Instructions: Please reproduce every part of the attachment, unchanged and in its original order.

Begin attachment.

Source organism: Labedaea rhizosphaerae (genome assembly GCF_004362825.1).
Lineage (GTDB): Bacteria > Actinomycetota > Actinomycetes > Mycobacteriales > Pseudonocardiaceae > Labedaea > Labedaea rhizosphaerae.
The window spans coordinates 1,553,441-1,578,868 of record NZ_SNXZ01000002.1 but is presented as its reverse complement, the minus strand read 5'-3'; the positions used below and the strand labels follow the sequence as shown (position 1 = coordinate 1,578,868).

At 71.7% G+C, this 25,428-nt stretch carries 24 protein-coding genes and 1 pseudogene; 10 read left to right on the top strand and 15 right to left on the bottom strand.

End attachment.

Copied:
Source organism: Labedaea rhizosphaerae (genome assembly GCF_004362825.1).
Lineage (GTDB): Bacteria > Actinomycetota > Actinomycetes > Mycobacteriales > Pseudonocardiaceae > Labedaea > Labedaea rhizosphaerae.
The window spans coordinates 1,553,441-1,578,868 of record NZ_SNXZ01000002.1 but is presented as its reverse complement, the minus strand read 5'-3'; the positions used below and the strand labels follow the sequence as shown (position 1 = coordinate 1,578,868).

At 71.7% G+C, this 25,428-nt stretch carries 24 protein-coding genes and 1 pseudogene; 10 read left to right on the top strand and 15 right to left on the bottom strand.